“No matter how cleverly you erase records and tracks, you can’t erase a person’s memory. Besides, I wanted to feel it. The view they saw. The sounds they heard. The air they breathed. To feel those things.”
-Shibazaki, Terror in Resonance, episode four
Invisibility makes it both incredibly easy and difficult for one to act. Shibazaki visits Aomori in an attempt to remove the cloak of invisibility that shrouds Nine and Twelve. For Nine and Twelve, this likely marks the first time that anyone has tried to know them at all.
The view from Aomori is isolated, eerily similar to Shibazaki’s description of the summers in his hometown. There are very few people. The landscape is dotted with few structures. And everything is still. When asked of Aomori, Shibazaki smartly replies to his superior that it “wasn’t that different from here.”
The few facts that Shibazaki gleans are outwardly trivial in the task of uncovering another’s identity. Nine constantly listened to self-described “music from a cold land” – most likely Icelandic if the flag on Twelve’s bag, “von” meaning “hope,” and the lyrics to “Hanna” from the OST are anything to go by – and bristled at the mention of his father. He is remembered by only one person in Aomori. As Shibazaki reiterates, it makes one wonder if he exists at all.
Shibazaki descends down a different staircase this episode, one that leads to the “underworld” of the internet. Led by the words “know thyself” he solves the riddle in time to diffuse the bomb. The password is his own name.
Naming continues to be an important thematic element of Terror in Resonance. One is easily made invisible, or at the very least a transient presence, on the internet. The terrorist duo “Sphinx,” the Aomori nuclear facility worker “Yuzo Miyajima,” the students “Arata Kokonoe” and “Touji Hisami,” are all avatars. Oddly enough, the numbers provided to Nine and Twelve from their childhood research facility prove to be the most durable monikers for the two boys.
Using his own name, Shibazaki answers Sphinx’s latest cryptic message; however, due to the actions of his police department coworkers, his efforts are in vain. Using the Tokyo Metropolitan Police Department’s public relations Twitter account, Nine and Twelve leak all of the information the police have on the recent terrorist attacks. The resulting humiliation injures their investigation far more than an explosive would.
Hamura, and the rest of the Tokyo Metropolitan Police Department, refuse to take Sphinx seriously because they are, in his words, “just kids.” It is this unwarranted arrogance that Nine and Twelve delight in preying on. Similarly, others in the police department refuse to take Shibazaki seriously because of his previous history. He fell through the cracks into the Archives Department thanks to a past misstep. While this hardly invalidates his intelligence, it effectively makes him invisible on the social and career ladders.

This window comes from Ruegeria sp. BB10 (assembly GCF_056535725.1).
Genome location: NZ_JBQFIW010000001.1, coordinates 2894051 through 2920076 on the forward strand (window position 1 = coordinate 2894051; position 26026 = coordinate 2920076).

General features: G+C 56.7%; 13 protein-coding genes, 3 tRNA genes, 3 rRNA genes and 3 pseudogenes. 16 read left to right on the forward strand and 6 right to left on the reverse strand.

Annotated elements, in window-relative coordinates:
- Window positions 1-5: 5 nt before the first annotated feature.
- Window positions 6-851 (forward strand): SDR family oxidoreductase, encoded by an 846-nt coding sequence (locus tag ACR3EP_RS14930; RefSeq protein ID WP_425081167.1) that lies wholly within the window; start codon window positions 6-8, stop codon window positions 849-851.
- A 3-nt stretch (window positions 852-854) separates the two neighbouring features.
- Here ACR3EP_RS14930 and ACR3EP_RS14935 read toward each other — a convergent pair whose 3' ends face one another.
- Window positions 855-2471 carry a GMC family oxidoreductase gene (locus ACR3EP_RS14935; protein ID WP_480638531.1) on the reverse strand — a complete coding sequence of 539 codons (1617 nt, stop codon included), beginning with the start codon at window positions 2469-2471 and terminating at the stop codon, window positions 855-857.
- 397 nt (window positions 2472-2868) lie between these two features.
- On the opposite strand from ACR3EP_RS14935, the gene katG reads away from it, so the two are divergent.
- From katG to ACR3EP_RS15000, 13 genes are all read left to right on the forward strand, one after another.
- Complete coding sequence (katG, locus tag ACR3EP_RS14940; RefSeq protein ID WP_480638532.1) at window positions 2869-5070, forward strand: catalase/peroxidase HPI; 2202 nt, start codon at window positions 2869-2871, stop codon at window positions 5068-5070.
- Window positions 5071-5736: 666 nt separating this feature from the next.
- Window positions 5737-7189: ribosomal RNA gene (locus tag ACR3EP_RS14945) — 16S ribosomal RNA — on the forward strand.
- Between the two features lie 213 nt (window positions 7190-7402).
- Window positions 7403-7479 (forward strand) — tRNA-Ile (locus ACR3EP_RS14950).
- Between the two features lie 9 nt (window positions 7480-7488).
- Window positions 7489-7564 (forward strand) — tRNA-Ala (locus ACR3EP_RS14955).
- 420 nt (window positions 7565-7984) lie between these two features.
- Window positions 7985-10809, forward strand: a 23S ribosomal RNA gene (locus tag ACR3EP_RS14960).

Nine and Twelve are always conspicuous in their actions, able to hide behind the name of Sphinx, riddles, and the anonymity that the internet provides. They use video-sharing websites to dispense their riddles and clue the police into their attacks, and only mask their faces. In a world that allows for children like them and Lisa Mishima to fall between the cracks, they exploit these cracks, using that same invisibility to wreak havoc.
Terror in Resonance‘s fourth episode additionally offers the parallel narratives of Lisa Mishima and the two boys of Sphinx. Lisa is likely in the exact same position as the boys were when they first escaped from the research facility, another child with no social presence. She is shown aimlessly wandering the city, looking for a nebulous place of belonging, while her teenaged peers fret over specific social interactions.
In episode two, Twelve pesters Nine as to why he specifically used the word “accomplice” when speaking of Lisa. Nine brushes him off, stating that he meant to scare her, while Twelve smiles knowingly. In naming her an accomplice, Nine binds Lisa closer to himself and Twelve, preemptively separating her from high school peers in the eyes of the viewing audience.
Lastly, in episode four, when Twelve begins negotiations with Nine to allow Lisa to stay with the two of them, he doesn’t drag out her entire name. He simply calls her, “Lisa.”